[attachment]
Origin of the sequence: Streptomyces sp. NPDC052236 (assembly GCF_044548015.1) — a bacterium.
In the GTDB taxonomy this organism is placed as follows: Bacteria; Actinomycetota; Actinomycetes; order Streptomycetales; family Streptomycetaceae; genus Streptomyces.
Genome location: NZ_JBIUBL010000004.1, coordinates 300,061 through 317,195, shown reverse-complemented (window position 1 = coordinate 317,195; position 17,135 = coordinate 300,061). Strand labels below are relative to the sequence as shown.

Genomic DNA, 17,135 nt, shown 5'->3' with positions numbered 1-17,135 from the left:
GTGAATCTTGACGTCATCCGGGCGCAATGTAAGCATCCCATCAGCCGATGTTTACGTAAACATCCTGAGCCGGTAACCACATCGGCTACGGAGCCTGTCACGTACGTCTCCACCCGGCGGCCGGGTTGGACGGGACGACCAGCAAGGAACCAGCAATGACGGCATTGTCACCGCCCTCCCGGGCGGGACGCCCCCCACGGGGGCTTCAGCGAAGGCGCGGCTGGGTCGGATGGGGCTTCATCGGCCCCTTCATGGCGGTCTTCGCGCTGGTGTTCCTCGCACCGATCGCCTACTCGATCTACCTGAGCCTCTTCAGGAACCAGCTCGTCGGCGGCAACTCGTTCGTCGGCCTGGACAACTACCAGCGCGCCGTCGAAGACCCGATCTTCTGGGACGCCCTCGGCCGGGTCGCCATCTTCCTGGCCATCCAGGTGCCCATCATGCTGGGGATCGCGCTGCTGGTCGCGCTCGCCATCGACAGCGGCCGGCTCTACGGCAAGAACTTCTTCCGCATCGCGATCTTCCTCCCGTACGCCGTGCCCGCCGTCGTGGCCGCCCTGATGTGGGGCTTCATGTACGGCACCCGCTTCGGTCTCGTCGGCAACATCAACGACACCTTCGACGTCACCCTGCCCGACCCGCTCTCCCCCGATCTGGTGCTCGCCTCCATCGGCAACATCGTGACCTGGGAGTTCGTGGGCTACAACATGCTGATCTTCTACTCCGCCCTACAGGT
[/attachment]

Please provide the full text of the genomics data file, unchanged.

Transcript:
Origin of the sequence: Streptomyces sp. NPDC052236 (assembly GCF_044548015.1) — a bacterium.
In the GTDB taxonomy this organism is placed as follows: Bacteria; Actinomycetota; Actinomycetes; order Streptomycetales; family Streptomycetaceae; genus Streptomyces.
Genome location: NZ_JBIUBL010000004.1, coordinates 300,061 through 317,195, shown reverse-complemented (window position 1 = coordinate 317,195; position 17,135 = coordinate 300,061). Strand labels below are relative to the sequence as shown.

Genomic DNA, 17,135 nt, shown 5'->3' with positions numbered 1-17,135 from the left:
GTGAATCTTGACGTCATCCGGGCGCAATGTAAGCATCCCATCAGCCGATGTTTACGTAAACATCCTGAGCCGGTAACCACATCGGCTACGGAGCCTGTCACGTACGTCTCCACCCGGCGGCCGGGTTGGACGGGACGACCAGCAAGGAACCAGCAATGACGGCATTGTCACCGCCCTCCCGGGCGGGACGCCCCCCACGGGGGCTTCAGCGAAGGCGCGGCTGGGTCGGATGGGGCTTCATCGGCCCCTTCATGGCGGTCTTCGCGCTGGTGTTCCTCGCACCGATCGCCTACTCGATCTACCTGAGCCTCTTCAGGAACCAGCTCGTCGGCGGCAACTCGTTCGTCGGCCTGGACAACTACCAGCGCGCCGTCGAAGACCCGATCTTCTGGGACGCCCTCGGCCGGGTCGCCATCTTCCTGGCCATCCAGGTGCCCATCATGCTGGGGATCGCGCTGCTGGTCGCGCTCGCCATCGACAGCGGCCGGCTCTACGGCAAGAACTTCTTCCGCATCGCGATCTTCCTCCCGTACGCCGTGCCCGCCGTCGTGGCCGCCCTGATGTGGGGCTTCATGTACGGCACCCGCTTCGGTCTCGTCGGCAACATCAACGACACCTTCGACGTCACCCTGCCCGACCCGCTCTCCCCCGATCTGGTGCTCGCCTCCATCGGCAACATCGTGACCTGGGAGTTCGTGGGCTACAACATGCTGATCTTCTACTCCGCCCTACAGGT